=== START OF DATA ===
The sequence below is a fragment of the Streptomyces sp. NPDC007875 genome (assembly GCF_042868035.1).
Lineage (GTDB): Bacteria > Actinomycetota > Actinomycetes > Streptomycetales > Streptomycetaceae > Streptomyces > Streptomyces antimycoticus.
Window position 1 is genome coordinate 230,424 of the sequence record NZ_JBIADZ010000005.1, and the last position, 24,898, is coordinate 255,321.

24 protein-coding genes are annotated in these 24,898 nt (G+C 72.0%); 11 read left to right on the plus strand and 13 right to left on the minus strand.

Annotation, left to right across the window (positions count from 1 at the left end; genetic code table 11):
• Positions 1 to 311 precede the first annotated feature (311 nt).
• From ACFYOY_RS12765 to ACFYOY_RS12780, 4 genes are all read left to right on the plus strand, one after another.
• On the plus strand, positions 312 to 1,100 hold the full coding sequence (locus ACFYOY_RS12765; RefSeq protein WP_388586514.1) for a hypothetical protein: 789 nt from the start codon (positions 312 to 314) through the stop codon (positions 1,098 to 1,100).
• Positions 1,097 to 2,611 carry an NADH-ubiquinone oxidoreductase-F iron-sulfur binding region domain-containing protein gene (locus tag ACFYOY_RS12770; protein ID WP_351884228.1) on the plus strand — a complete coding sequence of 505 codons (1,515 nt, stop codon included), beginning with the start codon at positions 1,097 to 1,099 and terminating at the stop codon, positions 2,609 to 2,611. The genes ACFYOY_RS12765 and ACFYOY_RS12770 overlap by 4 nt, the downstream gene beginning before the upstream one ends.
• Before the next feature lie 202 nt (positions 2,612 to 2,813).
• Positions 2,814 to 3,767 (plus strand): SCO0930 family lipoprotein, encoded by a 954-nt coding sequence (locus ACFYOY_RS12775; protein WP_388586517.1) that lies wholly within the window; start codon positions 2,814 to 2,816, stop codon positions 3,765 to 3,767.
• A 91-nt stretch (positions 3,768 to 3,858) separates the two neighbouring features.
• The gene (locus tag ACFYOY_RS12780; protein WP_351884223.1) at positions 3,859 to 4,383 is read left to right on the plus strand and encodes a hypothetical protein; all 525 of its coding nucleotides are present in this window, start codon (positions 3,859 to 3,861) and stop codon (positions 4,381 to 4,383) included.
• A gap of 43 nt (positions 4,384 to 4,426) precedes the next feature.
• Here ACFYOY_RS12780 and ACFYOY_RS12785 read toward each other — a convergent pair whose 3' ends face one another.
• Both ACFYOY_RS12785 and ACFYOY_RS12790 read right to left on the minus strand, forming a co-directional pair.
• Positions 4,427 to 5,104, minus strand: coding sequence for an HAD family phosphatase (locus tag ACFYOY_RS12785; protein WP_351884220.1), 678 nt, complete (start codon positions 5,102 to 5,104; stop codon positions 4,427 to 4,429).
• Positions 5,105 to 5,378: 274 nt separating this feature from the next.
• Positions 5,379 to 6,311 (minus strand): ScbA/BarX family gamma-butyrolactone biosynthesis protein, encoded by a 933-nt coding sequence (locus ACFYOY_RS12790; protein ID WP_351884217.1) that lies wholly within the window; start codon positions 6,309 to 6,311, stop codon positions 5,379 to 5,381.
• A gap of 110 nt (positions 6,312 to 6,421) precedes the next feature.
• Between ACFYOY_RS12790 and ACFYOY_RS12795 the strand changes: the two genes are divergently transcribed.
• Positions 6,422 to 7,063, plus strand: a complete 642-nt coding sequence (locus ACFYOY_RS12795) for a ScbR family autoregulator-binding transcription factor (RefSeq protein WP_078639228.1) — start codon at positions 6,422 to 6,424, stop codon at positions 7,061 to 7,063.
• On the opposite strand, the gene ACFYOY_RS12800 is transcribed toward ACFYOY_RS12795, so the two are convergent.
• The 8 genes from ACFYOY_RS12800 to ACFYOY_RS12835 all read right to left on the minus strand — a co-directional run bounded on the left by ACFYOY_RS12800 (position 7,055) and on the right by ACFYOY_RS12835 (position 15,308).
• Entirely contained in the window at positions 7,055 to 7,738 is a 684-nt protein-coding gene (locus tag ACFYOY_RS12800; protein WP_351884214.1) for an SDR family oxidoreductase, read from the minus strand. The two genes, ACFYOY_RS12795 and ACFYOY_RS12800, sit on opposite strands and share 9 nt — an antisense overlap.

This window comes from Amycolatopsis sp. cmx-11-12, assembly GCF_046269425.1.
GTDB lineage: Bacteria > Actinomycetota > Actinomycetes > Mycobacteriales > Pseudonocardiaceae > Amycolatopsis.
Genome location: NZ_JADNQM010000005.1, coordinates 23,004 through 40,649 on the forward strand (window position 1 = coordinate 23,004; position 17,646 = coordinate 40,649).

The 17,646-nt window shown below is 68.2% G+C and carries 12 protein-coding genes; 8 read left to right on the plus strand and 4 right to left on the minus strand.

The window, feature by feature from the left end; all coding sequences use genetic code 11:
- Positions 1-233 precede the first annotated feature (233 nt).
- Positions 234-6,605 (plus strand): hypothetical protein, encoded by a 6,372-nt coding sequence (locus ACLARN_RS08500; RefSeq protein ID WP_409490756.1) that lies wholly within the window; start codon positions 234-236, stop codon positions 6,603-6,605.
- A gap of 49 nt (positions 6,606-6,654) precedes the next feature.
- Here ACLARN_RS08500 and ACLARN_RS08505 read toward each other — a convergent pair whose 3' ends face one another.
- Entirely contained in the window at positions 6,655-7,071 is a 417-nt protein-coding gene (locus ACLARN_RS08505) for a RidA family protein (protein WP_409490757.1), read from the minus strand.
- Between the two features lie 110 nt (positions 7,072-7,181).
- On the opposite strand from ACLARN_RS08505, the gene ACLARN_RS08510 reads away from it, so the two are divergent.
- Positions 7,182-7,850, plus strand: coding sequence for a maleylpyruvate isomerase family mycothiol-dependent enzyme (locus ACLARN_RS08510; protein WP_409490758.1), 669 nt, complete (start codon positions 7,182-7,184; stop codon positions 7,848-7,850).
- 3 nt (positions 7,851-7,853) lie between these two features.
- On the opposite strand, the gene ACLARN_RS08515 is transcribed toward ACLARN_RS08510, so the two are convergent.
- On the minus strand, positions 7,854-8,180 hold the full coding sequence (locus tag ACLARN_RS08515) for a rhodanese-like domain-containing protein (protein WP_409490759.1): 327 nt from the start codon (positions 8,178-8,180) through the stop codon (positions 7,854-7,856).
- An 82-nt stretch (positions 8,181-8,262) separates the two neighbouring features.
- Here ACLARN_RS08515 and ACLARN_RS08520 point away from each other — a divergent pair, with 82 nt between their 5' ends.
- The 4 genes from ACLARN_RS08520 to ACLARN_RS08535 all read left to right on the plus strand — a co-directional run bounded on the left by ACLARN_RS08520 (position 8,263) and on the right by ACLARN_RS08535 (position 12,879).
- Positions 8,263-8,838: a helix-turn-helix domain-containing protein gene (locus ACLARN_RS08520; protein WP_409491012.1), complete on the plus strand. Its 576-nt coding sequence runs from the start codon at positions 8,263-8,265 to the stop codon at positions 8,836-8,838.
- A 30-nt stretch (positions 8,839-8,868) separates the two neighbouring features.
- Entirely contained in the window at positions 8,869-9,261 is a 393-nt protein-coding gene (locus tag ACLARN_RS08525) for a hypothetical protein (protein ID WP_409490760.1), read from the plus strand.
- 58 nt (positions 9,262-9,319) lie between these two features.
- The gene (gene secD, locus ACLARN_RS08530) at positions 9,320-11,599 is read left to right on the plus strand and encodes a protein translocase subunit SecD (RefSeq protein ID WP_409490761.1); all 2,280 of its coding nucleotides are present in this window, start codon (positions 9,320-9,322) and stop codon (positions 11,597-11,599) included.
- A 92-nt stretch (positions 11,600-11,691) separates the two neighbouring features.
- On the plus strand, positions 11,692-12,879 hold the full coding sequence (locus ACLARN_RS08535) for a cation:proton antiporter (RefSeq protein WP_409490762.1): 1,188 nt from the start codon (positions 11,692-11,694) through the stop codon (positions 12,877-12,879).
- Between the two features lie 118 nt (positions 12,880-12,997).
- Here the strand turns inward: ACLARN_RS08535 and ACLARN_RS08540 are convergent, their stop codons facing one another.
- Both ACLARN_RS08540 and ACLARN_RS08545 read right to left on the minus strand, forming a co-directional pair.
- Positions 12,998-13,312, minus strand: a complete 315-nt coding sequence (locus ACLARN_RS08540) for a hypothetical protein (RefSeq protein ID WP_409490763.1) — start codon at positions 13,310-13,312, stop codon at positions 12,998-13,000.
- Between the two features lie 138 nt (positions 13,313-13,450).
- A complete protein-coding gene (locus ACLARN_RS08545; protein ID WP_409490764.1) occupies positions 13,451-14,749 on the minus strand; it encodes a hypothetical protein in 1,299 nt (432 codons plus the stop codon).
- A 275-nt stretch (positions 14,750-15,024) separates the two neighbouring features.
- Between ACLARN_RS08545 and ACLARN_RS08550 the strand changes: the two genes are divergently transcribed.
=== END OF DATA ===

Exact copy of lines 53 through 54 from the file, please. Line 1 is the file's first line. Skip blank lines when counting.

- Here the strand turns inward: ACLARN_RS08535 and ACLARN_RS08540 are convergent, their stop codons facing one another.
- Both ACLARN_RS08540 and ACLARN_RS08545 read right to left on the minus strand, forming a co-directional pair.